No need for a nail-biter — starting this weekend, you can take your pet to Paws to Groom in Marlborough the first Saturday of the month and have the capable staff give him or her a discounted nail trim while supporting an animal rescue organization.
The kickoff for the $5 nail trim (normally the service is $10) is this Saturday, Jan. 7, at the dog and cat grooming and boarding facility at 89 Main St. (Route 101). Proceeds this month will support Save Your Ass Long Ear Rescue in South Acworth.
“I wanted to do something fun as a way to give back to all these (animal rescue) groups doing tremendous work,” said Gwen Shaw, Paws to Groom and Paws for Awhile manager. “Any little we can send will help.”
Owner Deb Sylvain came up with the idea. Of course, clients are welcome to donate whatever additional amount they’d like.
The fundraiser, which will be offered as a walk-in service, will be held each first Saturday, from 9 a.m. to 1 p.m. The next two recipients will be Yankee Golden Retriever Rescue in Hudson, Mass., and Green Mountain Pug Rescue in Mendon, Vt. Local/regional groups will be the focus in the early months and national/international organizations (such as the ASPCA) may be in the future.
For very active dogs who run all day long on varied surfaces, cutting nails may not be necessary because the nails wear down naturally. Less active dogs or dogs who only walk on soft surfaces will need a regularly scheduled nail trim.
When a dog’s toenails contact hard ground, the hard surface pushes the nail back up into the nail bed. This either puts pressure on all the toe joints or forces the toe to twist to the side, making them very sore or even arthritic and can lead to bigger problems such as a painful or weak hind end.
In-between visits to the groomer, pet owners may want to do some maintenance by trimming their pet’s nails themselves. Ideally, you should start handling your pet’s feet when they are young so they become accustomed to the process.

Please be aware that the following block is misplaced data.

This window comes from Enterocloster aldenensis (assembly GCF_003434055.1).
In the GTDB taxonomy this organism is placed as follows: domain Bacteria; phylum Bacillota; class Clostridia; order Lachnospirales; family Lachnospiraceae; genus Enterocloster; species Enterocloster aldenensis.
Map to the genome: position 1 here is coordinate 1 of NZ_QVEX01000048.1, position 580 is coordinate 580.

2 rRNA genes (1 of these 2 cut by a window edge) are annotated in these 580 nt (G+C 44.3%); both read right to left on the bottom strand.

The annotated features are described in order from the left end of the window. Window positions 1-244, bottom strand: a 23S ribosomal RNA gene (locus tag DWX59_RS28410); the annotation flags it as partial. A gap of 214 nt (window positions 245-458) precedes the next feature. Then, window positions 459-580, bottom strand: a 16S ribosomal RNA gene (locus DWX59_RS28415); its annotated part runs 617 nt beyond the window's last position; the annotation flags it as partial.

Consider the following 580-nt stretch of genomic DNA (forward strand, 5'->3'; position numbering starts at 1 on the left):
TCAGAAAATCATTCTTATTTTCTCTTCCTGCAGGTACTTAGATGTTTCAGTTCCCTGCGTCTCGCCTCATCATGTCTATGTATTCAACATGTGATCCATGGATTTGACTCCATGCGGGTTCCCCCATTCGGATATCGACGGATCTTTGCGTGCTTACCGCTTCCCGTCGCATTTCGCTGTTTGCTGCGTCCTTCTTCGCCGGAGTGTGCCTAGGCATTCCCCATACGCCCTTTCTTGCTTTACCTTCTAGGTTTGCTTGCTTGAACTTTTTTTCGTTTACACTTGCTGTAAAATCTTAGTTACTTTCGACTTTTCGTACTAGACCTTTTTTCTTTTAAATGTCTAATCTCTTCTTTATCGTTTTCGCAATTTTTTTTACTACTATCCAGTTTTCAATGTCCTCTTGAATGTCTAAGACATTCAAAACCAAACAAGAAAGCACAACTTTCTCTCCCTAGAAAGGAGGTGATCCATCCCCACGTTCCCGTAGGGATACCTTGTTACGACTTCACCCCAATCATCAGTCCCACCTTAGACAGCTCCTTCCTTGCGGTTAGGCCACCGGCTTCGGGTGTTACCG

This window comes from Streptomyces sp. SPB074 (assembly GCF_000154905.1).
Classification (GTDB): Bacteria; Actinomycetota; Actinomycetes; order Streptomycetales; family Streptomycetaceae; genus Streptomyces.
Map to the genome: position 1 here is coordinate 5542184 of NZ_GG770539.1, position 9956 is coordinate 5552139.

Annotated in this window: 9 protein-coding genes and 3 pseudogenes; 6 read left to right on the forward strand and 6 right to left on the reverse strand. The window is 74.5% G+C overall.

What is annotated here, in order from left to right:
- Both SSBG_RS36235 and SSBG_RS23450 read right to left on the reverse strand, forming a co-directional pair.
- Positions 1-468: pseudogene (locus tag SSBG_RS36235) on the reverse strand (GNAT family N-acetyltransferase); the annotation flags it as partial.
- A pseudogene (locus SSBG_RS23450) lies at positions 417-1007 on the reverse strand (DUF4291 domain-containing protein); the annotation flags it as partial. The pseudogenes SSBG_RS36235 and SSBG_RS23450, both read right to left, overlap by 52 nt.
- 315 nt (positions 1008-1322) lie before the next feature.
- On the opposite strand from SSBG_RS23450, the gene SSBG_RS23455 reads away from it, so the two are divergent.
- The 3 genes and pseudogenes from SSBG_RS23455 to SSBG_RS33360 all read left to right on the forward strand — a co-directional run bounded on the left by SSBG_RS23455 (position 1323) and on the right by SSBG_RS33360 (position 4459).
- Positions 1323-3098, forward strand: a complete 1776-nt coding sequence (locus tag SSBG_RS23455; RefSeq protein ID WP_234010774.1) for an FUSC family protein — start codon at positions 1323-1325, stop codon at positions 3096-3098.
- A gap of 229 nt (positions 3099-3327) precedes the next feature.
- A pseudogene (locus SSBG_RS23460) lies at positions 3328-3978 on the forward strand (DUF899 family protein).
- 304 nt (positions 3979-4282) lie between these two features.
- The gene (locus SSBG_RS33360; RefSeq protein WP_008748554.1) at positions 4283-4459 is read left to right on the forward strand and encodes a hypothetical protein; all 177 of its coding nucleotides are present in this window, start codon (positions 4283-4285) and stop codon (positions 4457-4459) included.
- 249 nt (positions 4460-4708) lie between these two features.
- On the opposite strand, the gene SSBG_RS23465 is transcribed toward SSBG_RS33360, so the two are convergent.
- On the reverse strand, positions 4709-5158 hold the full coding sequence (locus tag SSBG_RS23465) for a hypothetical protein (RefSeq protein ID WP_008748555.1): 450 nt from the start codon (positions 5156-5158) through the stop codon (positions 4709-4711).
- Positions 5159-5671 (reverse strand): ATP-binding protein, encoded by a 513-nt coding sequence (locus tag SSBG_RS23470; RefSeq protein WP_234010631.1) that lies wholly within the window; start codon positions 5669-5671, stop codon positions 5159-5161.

You can make nail trimming low-stress and even fun by always associating nail cutting with treats and praise. Before even bringing clippers to your dog’s nails, let him sniff the nail clipper and give a treat and praise.
Do the same after touching the nail clipper lightly to each paw, and after squeezing the clipper so your dog hears the sound. If he lets you, just clip one nail a day, repeating until every nail is trimmed and your dog doesn’t seem to mind. Even pretending you are clipping and going through the motions help your pup get used to the whole process.
When you do clip, use only scissor-type — not guillotine-type — clippers. Guillotine-style clippers crush the toe, which is painful. Unless you have a giant-breed dog, always use small-sized clippers for better control, sharpening or replacing them regularly.
Always trim nails outside or in a well-lit room, and if you need “cheaters” for reading, use them for toenail clipping. Pick up a paw and firmly, but gently, place your thumb on the pad of a toe and your forefinger on the top of the toe on the skin above the nail. Make sure none of your dog’s fur is in the way.
Push your thumb slightly up and backward on the pad, while pushing your forefinger forward. This extends the nail. Use your fingers to separate the toes for clipping and hold the paw gently — don’t squeeze the toe.
Never put the whole nail in a clipper. Avoid clipping past the curve of the nail or you risk hitting what is called the quick (the pink area of the nail that contains the blood vessels). A nick there is painful and will bleed.
For dogs with dark nails, watch for a chalky white ring around the quick. File only the insensitive nail around the top and sides of the quick.
If you cut the quick, use corn starch to stop the bleeding. With shallow cuts, this will be rare. Don’t forget to include the dewclaws, located on the inner side of the paw.
For pet owners who aren’t comfortable with cutting their pet’s nails, Shaw has a valuable piece of advice.
“Err on the side of ‘less is more,’” she said.
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